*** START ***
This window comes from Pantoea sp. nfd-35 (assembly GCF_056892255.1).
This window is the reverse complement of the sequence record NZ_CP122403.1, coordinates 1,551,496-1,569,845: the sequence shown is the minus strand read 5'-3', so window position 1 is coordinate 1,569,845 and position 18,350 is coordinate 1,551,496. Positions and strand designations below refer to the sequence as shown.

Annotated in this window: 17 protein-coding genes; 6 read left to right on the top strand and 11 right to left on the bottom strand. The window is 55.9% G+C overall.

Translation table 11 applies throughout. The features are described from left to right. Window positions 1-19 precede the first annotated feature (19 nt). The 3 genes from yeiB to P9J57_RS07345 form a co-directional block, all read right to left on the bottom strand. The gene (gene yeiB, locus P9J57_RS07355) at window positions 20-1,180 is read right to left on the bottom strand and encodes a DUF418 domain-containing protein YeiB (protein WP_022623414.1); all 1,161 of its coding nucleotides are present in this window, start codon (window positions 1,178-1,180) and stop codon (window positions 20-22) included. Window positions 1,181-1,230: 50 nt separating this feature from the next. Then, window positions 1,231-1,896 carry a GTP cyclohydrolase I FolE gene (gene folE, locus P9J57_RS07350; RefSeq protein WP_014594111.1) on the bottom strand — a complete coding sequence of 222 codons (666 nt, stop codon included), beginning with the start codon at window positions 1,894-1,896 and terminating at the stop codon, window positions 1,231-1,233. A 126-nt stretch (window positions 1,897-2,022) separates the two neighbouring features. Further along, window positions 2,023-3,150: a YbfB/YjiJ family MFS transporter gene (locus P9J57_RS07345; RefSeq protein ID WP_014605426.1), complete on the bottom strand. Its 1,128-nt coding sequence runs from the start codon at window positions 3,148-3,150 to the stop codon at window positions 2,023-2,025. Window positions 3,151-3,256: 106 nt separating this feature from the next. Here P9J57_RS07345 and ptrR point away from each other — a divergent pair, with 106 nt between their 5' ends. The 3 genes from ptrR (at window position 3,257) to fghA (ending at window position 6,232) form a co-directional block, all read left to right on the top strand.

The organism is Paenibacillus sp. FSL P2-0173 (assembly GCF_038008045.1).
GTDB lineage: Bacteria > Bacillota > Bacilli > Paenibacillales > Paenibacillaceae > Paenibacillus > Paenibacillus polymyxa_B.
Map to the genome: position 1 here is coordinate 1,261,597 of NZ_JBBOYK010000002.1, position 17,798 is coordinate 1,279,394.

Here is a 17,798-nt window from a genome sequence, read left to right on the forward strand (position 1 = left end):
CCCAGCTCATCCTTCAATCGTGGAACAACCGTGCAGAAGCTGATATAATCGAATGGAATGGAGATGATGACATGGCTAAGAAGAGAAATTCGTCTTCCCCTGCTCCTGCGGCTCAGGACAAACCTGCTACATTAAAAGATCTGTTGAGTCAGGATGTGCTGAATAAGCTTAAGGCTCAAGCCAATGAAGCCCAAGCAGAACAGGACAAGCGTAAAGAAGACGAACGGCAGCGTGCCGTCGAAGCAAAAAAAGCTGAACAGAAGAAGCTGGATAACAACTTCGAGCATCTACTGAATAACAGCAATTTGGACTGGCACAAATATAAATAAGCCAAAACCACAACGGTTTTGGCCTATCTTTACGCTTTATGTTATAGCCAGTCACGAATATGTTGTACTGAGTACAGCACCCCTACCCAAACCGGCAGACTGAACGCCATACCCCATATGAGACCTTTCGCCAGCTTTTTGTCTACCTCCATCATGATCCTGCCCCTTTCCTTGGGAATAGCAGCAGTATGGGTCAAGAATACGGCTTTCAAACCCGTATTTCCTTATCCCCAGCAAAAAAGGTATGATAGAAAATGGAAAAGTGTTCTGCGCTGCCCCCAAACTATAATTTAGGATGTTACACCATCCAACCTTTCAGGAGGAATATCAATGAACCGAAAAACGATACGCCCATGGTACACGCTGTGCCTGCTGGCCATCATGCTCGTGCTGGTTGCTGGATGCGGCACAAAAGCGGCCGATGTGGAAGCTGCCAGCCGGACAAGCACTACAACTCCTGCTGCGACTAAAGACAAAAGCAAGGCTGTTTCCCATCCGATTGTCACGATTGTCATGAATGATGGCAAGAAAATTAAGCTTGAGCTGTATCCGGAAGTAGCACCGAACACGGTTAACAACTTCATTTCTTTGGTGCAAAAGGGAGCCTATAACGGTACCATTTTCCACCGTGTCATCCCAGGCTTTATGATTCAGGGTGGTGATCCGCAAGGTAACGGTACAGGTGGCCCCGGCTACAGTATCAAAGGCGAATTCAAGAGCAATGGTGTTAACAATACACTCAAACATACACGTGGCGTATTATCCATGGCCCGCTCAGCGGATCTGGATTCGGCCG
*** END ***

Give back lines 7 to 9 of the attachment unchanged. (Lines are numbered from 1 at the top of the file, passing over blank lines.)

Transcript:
Map to the genome: position 1 here is coordinate 1,261,597 of NZ_JBBOYK010000002.1, position 17,798 is coordinate 1,279,394.

Here is a 17,798-nt window from a genome sequence, read left to right on the forward strand (position 1 = left end):
CCCAGCTCATCCTTCAATCGTGGAACAACCGTGCAGAAGCTGATATAATCGAATGGAATGGAGATGATGACATGGCTAAGAAGAGAAATTCGTCTTCCCCTGCTCCTGCGGCTCAGGACAAACCTGCTACATTAAAAGATCTGTTGAGTCAGGATGTGCTGAATAAGCTTAAGGCTCAAGCCAATGAAGCCCAAGCAGAACAGGACAAGCGTAAAGAAGACGAACGGCAGCGTGCCGTCGAAGCAAAAAAAGCTGAACAGAAGAAGCTGGATAACAACTTCGAGCATCTACTGAATAACAGCAATTTGGACTGGCACAAATATAAATAAGCCAAAACCACAACGGTTTTGGCCTATCTTTACGCTTTATGTTATAGCCAGTCACGAATATGTTGTACTGAGTACAGCACCCCTACCCAAACCGGCAGACTGAACGCCATACCCCATATGAGACCTTTCGCCAGCTTTTTGTCTACCTCCATCATGATCCTGCCCCTTTCCTTGGGAATAGCAGCAGTATGGGTCAAGAATACGGCTTTCAAACCCGTATTTCCTTATCCCCAGCAAAAAAGGTATGATAGAAAATGGAAAAGTGTTCTGCGCTGCCCCCAAACTATAATTTAGGATGTTACACCATCCAACCTTTCAGGAGGAATATCAATGAACCGAAAAACGATACGCCCATGGTACACGCTGTGCCTGCTGGCCATCATGCTCGTGCTGGTTGCTGGATGCGGCACAAAAGCGGCCGATGTGGAAGCTGCCAGCCGGACAAGCACTACAACTCCTGCTGCGACTAAAGACAAAAGCAAGGCTGTTTCCCATCCGATTGTCACGATTGTCATGAATGATGGCAAGAAAATTAAGCTTGAGCTGTATCCGGAAGTAGCACCGAACACGGTTAACAACTTCATTTCTTTGGTGCAAAAGGGAGCCTATAACGGTACCATTTTCCACCGTGTCATCCCAGGCTTTATGATTCAGGGTGGTGATCCGCAAGGTAACGGTACAGGTGGCCCCGGCTACAGTATCAAAGGCGAATTCAAGAGCAATGGTGTTAACAATACACTCAAACATACACGTGGCGTATTATCCATGGCCCGCTCAGCGGATCTGGATTCGGCCG